Manton: Sewage to be treated in Severn Trent’s £15m ‘steel cow’

Guardian NewsGuardian News
Guardian News
A £15 million ‘steel cow’ will be built at Worksop’s Manton Sewage Treatment Works.

Severn Trent is behind the project to build the anaerobic digester machine, designed to convert sewage sludge into a clean source of energy.

Energy generated by the digester can be fed into the National Grid, with remaining material used as fertiliser by local farmers.

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Dave Clark, senior programme engineer, said: “Currently, we transport waste from Worksop to our existing plant at Stoke Bardolph, Nottingham.”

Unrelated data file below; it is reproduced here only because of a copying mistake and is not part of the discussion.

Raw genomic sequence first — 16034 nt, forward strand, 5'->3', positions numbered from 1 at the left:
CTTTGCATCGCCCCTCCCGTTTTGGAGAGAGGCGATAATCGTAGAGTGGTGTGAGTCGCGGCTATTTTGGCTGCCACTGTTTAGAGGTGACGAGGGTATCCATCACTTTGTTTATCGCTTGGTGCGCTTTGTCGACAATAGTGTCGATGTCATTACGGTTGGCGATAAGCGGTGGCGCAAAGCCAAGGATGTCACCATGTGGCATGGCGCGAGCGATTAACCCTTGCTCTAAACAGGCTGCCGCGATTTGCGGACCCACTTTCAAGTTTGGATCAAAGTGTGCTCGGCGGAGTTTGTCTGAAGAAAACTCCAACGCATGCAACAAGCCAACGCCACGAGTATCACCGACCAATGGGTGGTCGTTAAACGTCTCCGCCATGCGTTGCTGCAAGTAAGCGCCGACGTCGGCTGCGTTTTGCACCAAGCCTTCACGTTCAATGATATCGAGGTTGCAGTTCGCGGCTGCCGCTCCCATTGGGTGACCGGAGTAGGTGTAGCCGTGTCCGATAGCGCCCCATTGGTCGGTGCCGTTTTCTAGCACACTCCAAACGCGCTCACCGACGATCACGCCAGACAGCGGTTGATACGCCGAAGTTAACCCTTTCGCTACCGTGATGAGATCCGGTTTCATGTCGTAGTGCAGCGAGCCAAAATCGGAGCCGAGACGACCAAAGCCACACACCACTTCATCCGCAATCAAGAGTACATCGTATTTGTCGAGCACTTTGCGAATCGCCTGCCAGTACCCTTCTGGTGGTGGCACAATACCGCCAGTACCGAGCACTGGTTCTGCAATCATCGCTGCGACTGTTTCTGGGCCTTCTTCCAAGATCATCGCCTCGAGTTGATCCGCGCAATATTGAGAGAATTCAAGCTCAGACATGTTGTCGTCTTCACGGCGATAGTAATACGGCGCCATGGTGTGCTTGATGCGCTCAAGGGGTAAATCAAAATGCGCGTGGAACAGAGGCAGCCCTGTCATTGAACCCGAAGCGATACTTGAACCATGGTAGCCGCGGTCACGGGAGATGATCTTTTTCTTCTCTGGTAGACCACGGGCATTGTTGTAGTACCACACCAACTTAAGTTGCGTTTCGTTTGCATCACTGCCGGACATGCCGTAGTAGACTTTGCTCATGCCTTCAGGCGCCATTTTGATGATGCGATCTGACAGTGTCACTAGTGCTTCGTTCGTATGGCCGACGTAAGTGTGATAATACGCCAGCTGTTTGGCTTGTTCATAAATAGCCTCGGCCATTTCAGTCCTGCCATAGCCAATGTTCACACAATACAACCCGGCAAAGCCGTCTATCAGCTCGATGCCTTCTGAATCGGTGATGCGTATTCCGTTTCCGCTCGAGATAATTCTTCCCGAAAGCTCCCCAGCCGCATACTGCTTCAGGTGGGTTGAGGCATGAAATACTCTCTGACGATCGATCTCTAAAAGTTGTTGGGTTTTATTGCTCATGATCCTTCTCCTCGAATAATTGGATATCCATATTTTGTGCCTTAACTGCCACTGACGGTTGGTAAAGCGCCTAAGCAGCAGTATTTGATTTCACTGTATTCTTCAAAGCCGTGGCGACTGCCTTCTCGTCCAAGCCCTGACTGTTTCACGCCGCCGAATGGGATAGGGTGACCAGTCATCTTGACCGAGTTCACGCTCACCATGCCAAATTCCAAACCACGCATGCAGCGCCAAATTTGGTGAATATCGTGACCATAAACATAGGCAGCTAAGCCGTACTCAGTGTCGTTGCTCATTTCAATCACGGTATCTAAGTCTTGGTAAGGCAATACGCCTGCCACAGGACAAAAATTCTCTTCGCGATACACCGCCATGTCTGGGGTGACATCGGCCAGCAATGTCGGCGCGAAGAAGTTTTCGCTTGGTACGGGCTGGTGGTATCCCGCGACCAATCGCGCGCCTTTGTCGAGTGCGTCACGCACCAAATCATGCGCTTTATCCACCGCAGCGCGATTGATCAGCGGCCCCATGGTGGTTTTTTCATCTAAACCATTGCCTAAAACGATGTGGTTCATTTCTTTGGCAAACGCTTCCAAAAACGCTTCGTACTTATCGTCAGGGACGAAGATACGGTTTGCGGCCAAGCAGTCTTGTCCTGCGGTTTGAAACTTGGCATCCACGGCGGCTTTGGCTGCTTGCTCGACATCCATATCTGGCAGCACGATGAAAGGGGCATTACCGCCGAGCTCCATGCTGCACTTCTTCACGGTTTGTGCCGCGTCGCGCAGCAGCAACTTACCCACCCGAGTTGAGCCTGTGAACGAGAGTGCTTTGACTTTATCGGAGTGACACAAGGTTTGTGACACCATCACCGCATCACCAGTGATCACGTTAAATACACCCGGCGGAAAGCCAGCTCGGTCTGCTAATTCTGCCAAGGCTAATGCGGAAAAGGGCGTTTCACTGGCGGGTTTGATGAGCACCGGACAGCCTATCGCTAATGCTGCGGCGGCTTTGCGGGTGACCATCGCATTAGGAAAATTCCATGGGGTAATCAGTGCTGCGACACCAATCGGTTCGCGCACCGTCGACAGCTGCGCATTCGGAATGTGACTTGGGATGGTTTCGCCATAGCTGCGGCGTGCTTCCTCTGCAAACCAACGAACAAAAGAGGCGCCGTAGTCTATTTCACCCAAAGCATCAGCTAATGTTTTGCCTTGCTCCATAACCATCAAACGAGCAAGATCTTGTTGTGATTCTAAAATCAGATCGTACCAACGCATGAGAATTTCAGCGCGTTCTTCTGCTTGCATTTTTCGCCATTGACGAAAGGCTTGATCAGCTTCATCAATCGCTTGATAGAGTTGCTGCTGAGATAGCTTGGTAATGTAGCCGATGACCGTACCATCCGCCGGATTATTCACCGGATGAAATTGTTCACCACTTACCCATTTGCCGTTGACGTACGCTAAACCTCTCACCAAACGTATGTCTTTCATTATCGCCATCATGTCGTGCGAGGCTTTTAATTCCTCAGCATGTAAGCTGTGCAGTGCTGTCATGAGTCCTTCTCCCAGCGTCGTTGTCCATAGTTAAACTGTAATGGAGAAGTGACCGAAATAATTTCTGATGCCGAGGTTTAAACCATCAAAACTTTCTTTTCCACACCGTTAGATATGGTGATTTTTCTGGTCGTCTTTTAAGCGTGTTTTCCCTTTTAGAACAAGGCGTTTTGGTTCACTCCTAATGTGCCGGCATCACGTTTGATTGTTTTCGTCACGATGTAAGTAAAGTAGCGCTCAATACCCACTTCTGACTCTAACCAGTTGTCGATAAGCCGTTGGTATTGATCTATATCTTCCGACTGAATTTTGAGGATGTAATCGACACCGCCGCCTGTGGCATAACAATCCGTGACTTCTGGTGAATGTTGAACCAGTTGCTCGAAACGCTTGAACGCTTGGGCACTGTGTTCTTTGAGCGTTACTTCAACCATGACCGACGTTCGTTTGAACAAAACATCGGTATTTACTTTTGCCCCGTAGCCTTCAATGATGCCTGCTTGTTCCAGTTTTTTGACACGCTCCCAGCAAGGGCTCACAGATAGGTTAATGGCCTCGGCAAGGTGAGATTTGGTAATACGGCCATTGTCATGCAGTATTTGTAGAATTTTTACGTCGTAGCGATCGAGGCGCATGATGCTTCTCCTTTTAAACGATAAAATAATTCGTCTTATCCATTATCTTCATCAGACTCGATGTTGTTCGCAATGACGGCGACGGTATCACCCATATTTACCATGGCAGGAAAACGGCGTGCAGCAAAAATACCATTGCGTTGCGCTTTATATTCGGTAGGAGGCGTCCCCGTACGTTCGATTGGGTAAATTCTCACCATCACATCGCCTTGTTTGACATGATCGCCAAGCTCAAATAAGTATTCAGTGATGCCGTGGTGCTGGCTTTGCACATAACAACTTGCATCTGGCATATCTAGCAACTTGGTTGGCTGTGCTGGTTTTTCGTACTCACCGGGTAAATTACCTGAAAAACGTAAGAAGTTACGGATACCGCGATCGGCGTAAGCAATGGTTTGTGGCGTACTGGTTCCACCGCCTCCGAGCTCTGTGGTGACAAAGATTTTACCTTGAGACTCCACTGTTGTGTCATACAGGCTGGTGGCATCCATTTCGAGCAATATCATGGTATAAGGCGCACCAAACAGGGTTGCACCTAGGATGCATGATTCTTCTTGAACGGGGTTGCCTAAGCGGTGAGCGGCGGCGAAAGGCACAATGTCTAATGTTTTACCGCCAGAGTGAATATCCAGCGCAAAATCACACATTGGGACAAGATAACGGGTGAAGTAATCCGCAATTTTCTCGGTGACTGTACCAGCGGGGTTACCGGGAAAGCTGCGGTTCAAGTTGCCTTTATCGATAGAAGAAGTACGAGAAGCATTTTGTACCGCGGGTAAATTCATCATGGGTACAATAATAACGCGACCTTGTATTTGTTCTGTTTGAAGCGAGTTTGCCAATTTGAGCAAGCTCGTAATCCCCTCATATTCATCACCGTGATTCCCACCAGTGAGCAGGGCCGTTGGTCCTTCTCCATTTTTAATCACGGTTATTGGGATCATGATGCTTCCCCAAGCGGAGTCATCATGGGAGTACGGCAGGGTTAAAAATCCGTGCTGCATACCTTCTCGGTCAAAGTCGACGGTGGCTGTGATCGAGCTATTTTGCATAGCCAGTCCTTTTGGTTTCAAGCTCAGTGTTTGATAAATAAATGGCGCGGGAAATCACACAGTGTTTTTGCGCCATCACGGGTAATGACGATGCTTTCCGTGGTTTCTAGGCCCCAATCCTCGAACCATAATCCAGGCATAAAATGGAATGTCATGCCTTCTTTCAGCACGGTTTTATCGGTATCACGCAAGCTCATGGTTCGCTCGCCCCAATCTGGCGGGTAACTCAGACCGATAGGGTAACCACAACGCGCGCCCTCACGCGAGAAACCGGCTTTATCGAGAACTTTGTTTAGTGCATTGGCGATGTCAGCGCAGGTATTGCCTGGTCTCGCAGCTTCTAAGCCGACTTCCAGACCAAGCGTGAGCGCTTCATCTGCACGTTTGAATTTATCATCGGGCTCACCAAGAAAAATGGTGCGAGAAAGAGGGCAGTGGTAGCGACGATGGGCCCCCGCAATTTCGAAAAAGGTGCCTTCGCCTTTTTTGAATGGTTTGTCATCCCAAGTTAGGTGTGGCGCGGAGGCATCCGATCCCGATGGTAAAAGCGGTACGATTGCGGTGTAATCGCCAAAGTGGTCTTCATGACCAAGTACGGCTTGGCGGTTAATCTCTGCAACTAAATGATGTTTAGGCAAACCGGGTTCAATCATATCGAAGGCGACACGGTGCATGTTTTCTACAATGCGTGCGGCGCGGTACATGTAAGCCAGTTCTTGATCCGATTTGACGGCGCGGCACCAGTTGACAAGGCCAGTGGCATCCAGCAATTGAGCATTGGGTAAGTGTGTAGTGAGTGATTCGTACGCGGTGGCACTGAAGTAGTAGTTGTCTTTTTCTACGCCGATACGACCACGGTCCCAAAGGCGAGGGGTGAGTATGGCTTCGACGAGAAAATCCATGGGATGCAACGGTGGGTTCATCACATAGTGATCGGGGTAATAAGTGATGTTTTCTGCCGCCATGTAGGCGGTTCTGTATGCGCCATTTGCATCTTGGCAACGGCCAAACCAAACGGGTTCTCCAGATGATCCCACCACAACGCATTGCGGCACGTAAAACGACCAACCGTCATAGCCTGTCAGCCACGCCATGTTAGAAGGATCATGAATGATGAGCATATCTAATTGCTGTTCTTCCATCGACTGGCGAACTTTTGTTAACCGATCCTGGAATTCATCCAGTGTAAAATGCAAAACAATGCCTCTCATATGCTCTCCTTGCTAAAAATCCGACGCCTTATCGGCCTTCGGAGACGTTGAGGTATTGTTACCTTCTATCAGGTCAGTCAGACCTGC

“This works well but we can do better - sewage sludge is fed in, the ‘cow’ then digests the material creating a bio-gas, which is used to generate renewable energy to power the site.”

He added that the project would reduce tanker journeys and cut Severn Trent’s carbon footprint, bringing benefits to the environment and customers.

Severn Trent is working with Notts County Council to develop the plans, and work has already begun on a new access road to keep vehicles away from residential areas.

Mr Clark said: “We’ve planned this project to make sure that local residents aren’t disrupted and the new plant will be located within our existing site, away from the local community.”

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“We’ve carried out a number of surveys so that we understand the condition of the ground and local environment.”

Trees and shrubs will also be planted to act as a natural screen for the construction.

The ‘steel cow’ is expected to take around 18 months to complete.